Arrivederci, Roma! (Summer Sailing 2018)

And before we knew it, it was our last day in Rome. And our last day of this adventure abroad. For us, the ending of a trip abroad has always been bittersweet; we look forward to being back home and falling back into our old routine, but we’re always sad to leave behind whichever beautiful place we are in. We have photos and memories to last a lifetime, but we only wish we could stay longer to make more. Bittersweet.

            We wanted to spend our last morning in Rome taking a nice walk in the Villa Borghese, which is Rome’s 3rd largest park. I read on a blog somewhere before leaving that they recommend doing a nice picnic in the park. There’s plenty of places to sit, and plenty to watch while you’re eating. It’s such a great way to spend a nice quiet morning.

            At one of the lookout points in the park, we got to get a bird’s eye view of the Piazza del Popolo below. The name in Italian literally means “People’s Square.” For centuries, the Piazza del Popolo was a place for public executions, the last of which took place in 1826.

We left the park, took the stairs down to the Piazza, and walked around a little, admiring all the activity that was happening in the square.

We wormed our way out of the Piazza and headed towards the edge of the Tiber River for another bit of a slow, peaceful walk. It was a good view of the river bank but still incomparable to the Seine and the other rivers we’ve been lucky enough to see.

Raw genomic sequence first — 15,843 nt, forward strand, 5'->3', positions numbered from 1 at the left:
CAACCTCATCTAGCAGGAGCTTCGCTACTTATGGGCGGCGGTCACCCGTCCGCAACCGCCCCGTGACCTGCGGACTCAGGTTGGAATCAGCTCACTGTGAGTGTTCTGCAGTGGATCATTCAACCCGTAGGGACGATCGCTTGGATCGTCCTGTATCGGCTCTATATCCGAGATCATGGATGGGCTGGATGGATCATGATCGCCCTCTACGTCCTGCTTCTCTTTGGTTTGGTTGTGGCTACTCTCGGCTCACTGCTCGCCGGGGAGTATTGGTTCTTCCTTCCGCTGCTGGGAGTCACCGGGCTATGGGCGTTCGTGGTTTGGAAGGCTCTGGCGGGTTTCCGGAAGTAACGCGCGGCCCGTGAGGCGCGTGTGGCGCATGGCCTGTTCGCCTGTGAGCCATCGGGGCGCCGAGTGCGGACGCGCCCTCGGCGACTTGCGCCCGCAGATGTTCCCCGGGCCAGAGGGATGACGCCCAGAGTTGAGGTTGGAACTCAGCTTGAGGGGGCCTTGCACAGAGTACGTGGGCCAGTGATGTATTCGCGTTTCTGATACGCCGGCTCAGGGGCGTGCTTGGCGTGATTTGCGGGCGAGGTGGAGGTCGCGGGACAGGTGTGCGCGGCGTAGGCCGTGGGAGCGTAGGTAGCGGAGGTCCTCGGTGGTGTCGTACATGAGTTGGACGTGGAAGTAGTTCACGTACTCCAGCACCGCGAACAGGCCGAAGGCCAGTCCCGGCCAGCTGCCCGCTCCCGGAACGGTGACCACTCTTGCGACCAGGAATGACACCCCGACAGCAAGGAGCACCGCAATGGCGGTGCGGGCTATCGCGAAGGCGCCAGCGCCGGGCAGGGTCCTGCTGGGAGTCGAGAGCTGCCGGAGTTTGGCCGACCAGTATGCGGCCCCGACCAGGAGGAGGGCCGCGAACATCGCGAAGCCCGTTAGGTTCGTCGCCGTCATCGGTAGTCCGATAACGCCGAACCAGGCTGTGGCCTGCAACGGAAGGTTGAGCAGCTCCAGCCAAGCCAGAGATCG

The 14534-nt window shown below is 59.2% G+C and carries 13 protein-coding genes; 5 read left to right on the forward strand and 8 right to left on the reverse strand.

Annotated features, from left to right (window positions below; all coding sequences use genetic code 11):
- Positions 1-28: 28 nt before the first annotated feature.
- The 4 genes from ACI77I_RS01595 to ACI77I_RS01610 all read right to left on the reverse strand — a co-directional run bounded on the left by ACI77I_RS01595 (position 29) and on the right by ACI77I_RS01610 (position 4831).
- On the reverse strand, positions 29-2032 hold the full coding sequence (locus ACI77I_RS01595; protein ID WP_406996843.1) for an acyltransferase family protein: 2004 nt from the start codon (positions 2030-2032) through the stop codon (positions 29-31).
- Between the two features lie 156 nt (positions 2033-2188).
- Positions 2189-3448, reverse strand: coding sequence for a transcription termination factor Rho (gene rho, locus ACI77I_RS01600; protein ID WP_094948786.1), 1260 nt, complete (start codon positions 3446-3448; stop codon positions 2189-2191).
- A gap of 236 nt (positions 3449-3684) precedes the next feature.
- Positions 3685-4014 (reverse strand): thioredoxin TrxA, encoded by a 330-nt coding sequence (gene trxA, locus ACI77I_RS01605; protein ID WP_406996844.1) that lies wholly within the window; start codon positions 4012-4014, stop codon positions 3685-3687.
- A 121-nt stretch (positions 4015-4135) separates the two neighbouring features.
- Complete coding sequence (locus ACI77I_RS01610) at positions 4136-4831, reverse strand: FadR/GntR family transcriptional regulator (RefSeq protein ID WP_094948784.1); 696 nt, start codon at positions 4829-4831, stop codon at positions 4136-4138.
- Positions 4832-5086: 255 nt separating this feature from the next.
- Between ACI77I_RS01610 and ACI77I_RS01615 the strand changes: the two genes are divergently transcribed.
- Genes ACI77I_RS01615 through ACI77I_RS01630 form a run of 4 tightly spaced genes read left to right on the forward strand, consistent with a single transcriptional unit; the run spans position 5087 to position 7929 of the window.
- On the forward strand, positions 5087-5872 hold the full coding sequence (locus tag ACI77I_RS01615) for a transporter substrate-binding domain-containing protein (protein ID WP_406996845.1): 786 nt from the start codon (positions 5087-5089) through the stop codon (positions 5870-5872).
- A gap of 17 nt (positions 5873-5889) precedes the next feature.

We kept walking and walking until we got to the Ponte De Sant’Angelo, which is the Bridge of Hadrian and was completed in 134 AD by the Roman Emperor Hadrian to span the Tiber from the city center to his newly constructed mausoleum, the Castel Sant’Angelo, which we were going to visit.

The bridge was absolutely stunning. There were statues of 12 different angles, and the detail in the statues was amazing. It always blows my mind how intricate these monuments, sculptures, and paintings can be. It was as if somebody had spent their entire life dedicating themselves to just carving this one sculpture, or constructing this one monument, and to them, nothing else mattered except the perfection of their art and the completion of it.

Once we had passed the bridge, we lined up for tickets to go into the Castel Sant’Angelo.

We were caught in a long line that moved incredibly slowly and unfortunately, the sun was right above us. But it was all worth it in the end. The tour of the castle was great, and the way it was set up, there was a very clear direction on where to go. They even provide you with free wifi to download an app on your phone that gives you a guided tour. As you walk to each checkpoint, which is an information sign of what you are seeing, it will automatically start playing and giving you the background and history of it all.

Although the castle was initially commissioned by Hadrian as a mausoleum for himself and his family, it was later used by the popes as a fortress and a castle, and is now a museum. The urns containing many ashes of emperors – including those of Hadrian and his family – is in what is now known as the Treasury room deep within the building.